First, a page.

Note: Most Internet Explorer 8 users encounter issues playing the presentation videos. Please update your browser or use a different one if available.

Evidence for Cognitive Endophenotypes in Multiplex, but Not Simplex ASD and ADHD Families? A Focus On Unaffected Siblings

Friday, 3 May 2013: 17:30
Auditorium (Kursaal Centre)
A. M. Oerlemans1,2, Y. G. E. De Bruijn2, D. J. van Steijn2, B. Franke1,3, J. K. Buitelaar2,4 and N. N. J. Rommelse1,2, (1)Department of Psychiatry, Radboud University Medical Centre, Donders Institute for Brain, Cognition and Behavior, Nijmegen, Netherlands, (2)Karakter Child and Adolescent Psychiatry University Centre Nijmegen, Nijmegen, Netherlands, (3)Department of Human genetics, Radboud University Medical Centre, Nijmegen, Netherlands, (4)Department of Cognitive Neuroscience, Radboud University Nijmegen Medical Centre, Donders Institute for Brain, Cognition and Behavior, Nijmegen, Netherlands
Background: Autism Spectrum Disorders (ASD) and Attention-Deficit/Hyperactivity Disorder (ADHD) are both highly heritable neurodevelopmental disorders that frequently co-occur. Research suggests that about 50-70% of the covariance of ASD and ADHD might be explained by shared additive genetic factors. For both disorders, a polygenic mode of inheritance has been proposed in most cases, supported by findings that similar (yet milder) abnormalities are present in unaffected relatives who carry susceptibility genes for the disorder. However, in some families in which ASD or ADHD affects only one individual in the family (simplex families), it is likely that causal factors not shared between family members (such as  rare single gene mutations or CNVs) may play a role. Therefore, we hypothesize that unaffected siblings from ASD and ADHD multiplex families, but not simplex families, display (mild) cognitive deficits similar to their ASD/ADHD affected sibling and have elevated levels of ASD (in ADHD cohort) and ADHD (in ASD cohort) symptoms.

Objectives: This study has two main objectives: (1) to examine if the etiology is indeed different in simplex versus multiplex families based on cognitive and symptom presentation of unaffected siblings and (2) whether ASD and ADHD share etiological underpinnings based on overlap of cognitive problems in ASD and ADHD affected children and increased symptoms of ASD in relatives of ADHD multiplex probands and vice versa.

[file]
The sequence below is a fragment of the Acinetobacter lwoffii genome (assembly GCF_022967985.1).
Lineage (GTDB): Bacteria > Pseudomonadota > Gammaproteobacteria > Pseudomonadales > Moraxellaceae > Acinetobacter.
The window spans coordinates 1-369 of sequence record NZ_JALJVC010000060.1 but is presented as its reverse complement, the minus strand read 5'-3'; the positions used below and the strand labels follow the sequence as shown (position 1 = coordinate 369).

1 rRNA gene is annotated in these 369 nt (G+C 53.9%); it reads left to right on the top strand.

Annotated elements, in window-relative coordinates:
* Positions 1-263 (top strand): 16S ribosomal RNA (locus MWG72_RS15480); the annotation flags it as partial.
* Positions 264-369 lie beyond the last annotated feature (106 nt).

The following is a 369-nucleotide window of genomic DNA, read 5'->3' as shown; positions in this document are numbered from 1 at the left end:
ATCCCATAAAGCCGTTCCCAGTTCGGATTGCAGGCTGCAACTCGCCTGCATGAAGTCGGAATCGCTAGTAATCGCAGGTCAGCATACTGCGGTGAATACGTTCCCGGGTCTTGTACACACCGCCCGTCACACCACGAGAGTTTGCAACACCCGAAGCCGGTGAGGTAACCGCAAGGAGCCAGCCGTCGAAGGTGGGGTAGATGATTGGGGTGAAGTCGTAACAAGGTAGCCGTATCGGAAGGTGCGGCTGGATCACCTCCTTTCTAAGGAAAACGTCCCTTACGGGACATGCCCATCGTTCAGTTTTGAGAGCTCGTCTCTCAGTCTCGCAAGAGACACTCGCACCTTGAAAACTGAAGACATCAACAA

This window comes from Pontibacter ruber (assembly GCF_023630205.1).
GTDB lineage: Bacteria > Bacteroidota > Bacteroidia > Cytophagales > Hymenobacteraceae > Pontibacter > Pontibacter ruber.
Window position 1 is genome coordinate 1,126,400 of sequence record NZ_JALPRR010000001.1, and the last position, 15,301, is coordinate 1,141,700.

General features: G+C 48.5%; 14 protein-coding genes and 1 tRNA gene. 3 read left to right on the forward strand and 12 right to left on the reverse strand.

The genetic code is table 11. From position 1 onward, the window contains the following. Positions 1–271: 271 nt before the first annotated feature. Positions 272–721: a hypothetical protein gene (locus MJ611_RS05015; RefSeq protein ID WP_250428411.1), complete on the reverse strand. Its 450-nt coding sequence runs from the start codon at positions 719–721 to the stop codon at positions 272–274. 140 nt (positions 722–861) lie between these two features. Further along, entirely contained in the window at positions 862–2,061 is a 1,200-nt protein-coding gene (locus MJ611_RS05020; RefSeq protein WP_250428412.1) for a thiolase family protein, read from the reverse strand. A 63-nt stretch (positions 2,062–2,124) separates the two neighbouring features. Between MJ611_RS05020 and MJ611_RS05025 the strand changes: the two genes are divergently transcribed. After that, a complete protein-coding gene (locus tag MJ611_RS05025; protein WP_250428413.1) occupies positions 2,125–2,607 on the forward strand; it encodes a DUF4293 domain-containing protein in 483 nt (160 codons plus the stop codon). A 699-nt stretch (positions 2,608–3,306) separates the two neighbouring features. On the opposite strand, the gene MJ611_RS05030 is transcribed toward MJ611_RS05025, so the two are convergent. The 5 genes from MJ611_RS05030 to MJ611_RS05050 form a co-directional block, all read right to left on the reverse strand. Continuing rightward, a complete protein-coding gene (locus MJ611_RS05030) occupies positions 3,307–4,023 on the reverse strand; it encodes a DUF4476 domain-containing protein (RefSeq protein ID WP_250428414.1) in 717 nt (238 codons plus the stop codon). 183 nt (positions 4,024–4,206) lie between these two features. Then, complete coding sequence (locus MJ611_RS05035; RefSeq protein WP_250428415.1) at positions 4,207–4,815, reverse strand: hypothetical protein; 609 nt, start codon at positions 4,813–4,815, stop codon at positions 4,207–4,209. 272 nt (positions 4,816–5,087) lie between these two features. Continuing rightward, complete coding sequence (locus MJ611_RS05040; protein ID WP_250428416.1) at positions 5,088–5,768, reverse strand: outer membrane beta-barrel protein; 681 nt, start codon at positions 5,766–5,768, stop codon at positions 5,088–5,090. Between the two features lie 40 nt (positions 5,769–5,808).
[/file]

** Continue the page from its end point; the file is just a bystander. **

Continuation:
Methods: The current study used a large sample of simplex and multiplex families from two family- genetic cohorts. A total of 186 ASD families (431 children), 184 ADHD families (545 children) and 209 control families (414 children) were included. Multiplex families were defined as two or more ASD affected individuals in ASD families and two or more ADHD affected individuals in ADHD families. Simplex families were required to have a single-affected child and a minimum of one male unaffected sibling. Several cognitive domains were examined, such as executive functions, social cognition, motor function, and central coherence.

Results: We are currently in to process of running our analyses. We plan on conducting linear mixed models to examine group differences on neuropsychological measures and symptom presentation in children with ASD and ADHD and their unaffected siblings. Groups will be defined as: (1) affected children vs. unaffected siblings vs. controls (analyses separate for ASD and ADHD cohort), (2) affected children from simplex families vs. affected children from multiplex families vs. controls, (3) unaffected siblings from simplex families vs. unaffected siblings from multiplex families vs. controls, (4) ASD affected children vs. ADHD affected children vs. controls, and (5) ASD unaffected siblings vs. ADHD unaffected siblings vs. controls.

Conclusions: This is the first study to examine differences in cognitive performances and behavioral symptoms between simplex and multiplex families in both ASD and ADHD families. We expect to find (mild) cognitive impairments and higher rates of comorbid ASD or ADHD symptoms in unaffected siblings from multiplex, but not simplex families. Our findings may provide new insights into the mechanisms of inheritance and the shared etiological underpinnings of ASD and ADHD.

| More